In Lebanon, it’s not common to see a woman standing at a gas station and refueling cars. This was true pre-crisis, and it is more so after it became the norm for gas stations to be a crowded mess with groups brawling on one side while an armed civilian shoots in the air on the other.
Despite the enormous pressure that exists at these stations nowadays, which doubles with the pressure Lebanese society sometimes places on women when it comes to the labor market, Amani Mneimneh recently started working at a gas station in southern Lebanon.
Mneimneh has studied Interior Design and Cosmetology, but finding a job in Lebanon today, let alone one that pays well, be it for graduates, students, or anyone else, has become a very difficult task in the wake of the economic collapse.
However, instead of giving up, she has taken her unfavorable situation and made the best out of it.
“I don’t have a problem working at a gas station and facing many difficulties and problems in exchange for my parents not being in need of anything,” the 22-year-old said in an interview with Hadi Production.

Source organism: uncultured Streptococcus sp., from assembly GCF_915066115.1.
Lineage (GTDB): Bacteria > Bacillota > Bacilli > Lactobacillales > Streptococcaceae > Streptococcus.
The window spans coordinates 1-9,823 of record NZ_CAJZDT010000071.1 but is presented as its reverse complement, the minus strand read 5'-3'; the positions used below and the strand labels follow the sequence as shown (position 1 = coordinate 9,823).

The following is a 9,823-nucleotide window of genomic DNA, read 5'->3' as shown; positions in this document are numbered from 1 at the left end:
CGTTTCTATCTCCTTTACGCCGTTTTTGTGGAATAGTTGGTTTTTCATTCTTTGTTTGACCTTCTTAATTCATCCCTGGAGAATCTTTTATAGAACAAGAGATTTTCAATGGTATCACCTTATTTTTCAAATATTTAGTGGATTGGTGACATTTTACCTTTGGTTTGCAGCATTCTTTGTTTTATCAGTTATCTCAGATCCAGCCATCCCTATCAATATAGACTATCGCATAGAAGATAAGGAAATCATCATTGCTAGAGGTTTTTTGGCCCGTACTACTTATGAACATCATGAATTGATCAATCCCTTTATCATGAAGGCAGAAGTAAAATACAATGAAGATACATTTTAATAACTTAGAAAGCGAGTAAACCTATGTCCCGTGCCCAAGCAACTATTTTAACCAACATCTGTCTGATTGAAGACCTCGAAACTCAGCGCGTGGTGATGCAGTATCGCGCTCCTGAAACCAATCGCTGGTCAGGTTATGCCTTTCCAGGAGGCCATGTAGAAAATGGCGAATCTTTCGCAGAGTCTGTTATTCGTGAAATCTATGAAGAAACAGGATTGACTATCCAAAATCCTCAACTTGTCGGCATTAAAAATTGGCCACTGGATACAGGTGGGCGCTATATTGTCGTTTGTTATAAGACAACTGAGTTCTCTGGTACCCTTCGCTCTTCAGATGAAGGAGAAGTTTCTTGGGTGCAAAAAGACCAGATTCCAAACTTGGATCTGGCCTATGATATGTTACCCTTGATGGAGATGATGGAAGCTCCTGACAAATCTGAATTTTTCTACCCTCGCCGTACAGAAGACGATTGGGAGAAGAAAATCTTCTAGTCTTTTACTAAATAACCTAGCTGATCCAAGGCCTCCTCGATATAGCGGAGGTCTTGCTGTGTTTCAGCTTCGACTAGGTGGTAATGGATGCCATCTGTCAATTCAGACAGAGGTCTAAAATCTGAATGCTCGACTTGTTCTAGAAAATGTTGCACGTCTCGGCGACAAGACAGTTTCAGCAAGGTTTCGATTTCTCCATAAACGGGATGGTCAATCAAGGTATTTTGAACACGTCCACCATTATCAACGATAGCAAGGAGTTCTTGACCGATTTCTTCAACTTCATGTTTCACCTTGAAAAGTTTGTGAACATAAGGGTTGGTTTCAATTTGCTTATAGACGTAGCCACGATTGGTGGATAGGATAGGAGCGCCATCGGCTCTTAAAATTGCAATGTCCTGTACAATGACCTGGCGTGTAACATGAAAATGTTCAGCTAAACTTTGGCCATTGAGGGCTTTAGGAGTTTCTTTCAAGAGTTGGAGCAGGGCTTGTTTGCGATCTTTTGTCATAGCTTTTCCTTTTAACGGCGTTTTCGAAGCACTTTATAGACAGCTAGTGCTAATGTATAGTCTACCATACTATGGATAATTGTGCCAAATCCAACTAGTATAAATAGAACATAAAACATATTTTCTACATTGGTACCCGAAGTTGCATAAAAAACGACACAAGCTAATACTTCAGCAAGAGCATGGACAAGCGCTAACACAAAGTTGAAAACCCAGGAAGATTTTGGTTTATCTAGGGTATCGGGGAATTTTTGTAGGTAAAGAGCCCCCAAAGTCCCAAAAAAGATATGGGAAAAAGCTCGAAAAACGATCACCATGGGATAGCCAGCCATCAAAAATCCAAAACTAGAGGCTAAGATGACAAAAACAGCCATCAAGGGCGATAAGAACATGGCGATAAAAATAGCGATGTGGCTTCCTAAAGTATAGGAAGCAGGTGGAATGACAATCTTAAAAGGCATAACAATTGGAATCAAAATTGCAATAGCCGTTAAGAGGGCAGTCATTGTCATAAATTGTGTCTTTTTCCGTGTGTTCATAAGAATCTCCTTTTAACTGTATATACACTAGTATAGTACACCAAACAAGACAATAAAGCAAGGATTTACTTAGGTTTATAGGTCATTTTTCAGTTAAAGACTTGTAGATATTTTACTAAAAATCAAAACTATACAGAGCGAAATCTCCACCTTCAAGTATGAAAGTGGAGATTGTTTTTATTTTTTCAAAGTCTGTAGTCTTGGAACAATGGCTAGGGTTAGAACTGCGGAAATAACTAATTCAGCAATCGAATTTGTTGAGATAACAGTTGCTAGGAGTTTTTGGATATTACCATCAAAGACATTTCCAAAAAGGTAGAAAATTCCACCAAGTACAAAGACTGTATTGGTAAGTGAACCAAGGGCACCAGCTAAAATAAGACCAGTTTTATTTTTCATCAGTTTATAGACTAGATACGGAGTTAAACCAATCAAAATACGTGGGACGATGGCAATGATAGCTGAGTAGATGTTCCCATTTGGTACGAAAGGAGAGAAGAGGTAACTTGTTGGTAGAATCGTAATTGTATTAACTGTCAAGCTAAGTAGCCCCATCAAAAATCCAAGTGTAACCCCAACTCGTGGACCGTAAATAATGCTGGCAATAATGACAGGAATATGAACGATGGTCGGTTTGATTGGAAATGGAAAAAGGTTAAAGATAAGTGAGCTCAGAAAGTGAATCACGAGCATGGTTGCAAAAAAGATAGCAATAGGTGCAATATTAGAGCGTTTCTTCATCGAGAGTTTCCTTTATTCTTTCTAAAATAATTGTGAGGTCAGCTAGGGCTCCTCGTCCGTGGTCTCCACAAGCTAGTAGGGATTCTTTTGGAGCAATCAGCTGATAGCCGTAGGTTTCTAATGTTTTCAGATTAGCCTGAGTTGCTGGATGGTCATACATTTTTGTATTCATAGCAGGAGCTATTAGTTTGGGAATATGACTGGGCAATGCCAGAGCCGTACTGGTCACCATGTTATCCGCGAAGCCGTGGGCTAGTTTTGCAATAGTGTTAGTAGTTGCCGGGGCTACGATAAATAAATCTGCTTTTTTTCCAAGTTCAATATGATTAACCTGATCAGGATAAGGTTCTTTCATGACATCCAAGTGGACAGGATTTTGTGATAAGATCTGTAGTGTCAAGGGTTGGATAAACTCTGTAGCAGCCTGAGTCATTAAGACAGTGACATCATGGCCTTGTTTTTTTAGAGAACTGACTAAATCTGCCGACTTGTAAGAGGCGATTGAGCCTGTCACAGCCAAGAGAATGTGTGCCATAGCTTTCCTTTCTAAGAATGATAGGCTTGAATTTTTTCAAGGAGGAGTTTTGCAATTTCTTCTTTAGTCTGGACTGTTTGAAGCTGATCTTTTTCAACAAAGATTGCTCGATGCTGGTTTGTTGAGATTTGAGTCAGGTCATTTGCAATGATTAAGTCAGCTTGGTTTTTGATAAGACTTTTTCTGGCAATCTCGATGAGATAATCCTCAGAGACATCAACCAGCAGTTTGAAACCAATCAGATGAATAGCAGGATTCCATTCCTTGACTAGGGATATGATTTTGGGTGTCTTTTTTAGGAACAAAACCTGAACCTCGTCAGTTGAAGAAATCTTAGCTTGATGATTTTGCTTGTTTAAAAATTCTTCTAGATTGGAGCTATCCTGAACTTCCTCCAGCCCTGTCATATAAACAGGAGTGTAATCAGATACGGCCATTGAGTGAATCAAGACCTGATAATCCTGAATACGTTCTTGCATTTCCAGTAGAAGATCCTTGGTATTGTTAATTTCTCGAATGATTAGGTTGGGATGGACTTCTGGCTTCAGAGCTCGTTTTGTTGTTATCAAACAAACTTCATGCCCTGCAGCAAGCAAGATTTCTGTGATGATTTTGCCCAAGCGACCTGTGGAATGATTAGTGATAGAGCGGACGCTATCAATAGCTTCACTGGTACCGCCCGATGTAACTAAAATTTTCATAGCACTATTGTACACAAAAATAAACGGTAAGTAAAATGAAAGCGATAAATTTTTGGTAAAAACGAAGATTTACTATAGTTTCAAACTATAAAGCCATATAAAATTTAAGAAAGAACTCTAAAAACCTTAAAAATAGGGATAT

Mneimneh’s positive outlook has not completely relieved her of the anger and negativity that comes with working at a gas station these days, but her disarming, calm approach to dealing with disgruntled customers is proving effective already, less than two weeks into the job.
Armed with “a smile and a nice word,” she makes it a point to employ positive energy to handle stressful periods during her shifts.
Not only is she not embarrassed by what she does, considering the social stigma that comes with being a woman occupying such a job, but Mneimneh emphasized that she is proud of it.
“I invite every young woman and man to go out and work, whatever the job is because there’s no shame in working,” she said in a message to her peers.